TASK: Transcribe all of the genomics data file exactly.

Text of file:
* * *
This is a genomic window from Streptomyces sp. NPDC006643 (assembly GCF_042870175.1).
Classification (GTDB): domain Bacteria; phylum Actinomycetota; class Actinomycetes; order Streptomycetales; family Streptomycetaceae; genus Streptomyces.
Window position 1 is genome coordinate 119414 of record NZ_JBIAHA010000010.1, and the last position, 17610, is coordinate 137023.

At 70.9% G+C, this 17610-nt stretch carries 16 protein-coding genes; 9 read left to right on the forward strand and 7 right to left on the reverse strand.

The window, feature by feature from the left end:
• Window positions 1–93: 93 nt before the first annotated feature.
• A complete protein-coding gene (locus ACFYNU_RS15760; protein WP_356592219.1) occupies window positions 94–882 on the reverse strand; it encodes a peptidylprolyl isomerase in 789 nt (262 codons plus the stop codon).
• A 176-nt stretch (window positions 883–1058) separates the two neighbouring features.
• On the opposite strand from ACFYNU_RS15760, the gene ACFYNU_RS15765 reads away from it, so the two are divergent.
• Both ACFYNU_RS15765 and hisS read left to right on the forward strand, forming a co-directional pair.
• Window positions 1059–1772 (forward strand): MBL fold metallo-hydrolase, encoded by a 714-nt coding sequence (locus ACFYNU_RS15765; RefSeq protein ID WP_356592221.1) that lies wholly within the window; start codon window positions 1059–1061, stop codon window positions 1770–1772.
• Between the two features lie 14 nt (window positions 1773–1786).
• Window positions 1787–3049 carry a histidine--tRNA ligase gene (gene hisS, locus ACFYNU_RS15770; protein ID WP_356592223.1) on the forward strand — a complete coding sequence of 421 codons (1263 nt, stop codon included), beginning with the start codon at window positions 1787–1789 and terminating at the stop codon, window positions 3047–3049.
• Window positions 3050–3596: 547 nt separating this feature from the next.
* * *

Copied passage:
This is a genomic window from Streptomyces sp. NPDC006643 (assembly GCF_042870175.1).
Classification (GTDB): domain Bacteria; phylum Actinomycetota; class Actinomycetes; order Streptomycetales; family Streptomycetaceae; genus Streptomyces.
Window position 1 is genome coordinate 119414 of record NZ_JBIAHA010000010.1, and the last position, 17610, is coordinate 137023.

At 70.9% G+C, this 17610-nt stretch carries 16 protein-coding genes; 9 read left to right on the forward strand and 7 right to left on the reverse strand.

The window, feature by feature from the left end:
• Window positions 1–93: 93 nt before the first annotated feature.
• A complete protein-coding gene (locus ACFYNU_RS15760; protein WP_356592219.1) occupies window positions 94–882 on the reverse strand; it encodes a peptidylprolyl isomerase in 789 nt (262 codons plus the stop codon).
• A 176-nt stretch (window positions 883–1058) separates the two neighbouring features.
• On the opposite strand from ACFYNU_RS15760, the gene ACFYNU_RS15765 reads away from it, so the two are divergent.
• Both ACFYNU_RS15765 and hisS read left to right on the forward strand, forming a co-directional pair.
• Window positions 1059–1772 (forward strand): MBL fold metallo-hydrolase, encoded by a 714-nt coding sequence (locus ACFYNU_RS15765; RefSeq protein ID WP_356592221.1) that lies wholly within the window; start codon window positions 1059–1061, stop codon window positions 1770–1772.
• Between the two features lie 14 nt (window positions 1773–1786).
• Window positions 1787–3049 carry a histidine--tRNA ligase gene (gene hisS, locus ACFYNU_RS15770; protein ID WP_356592223.1) on the forward strand — a complete coding sequence of 421 codons (1263 nt, stop codon included), beginning with the start codon at window positions 1787–1789 and terminating at the stop codon, window positions 3047–3049.
• Window positions 3050–3596: 547 nt separating this feature from the next.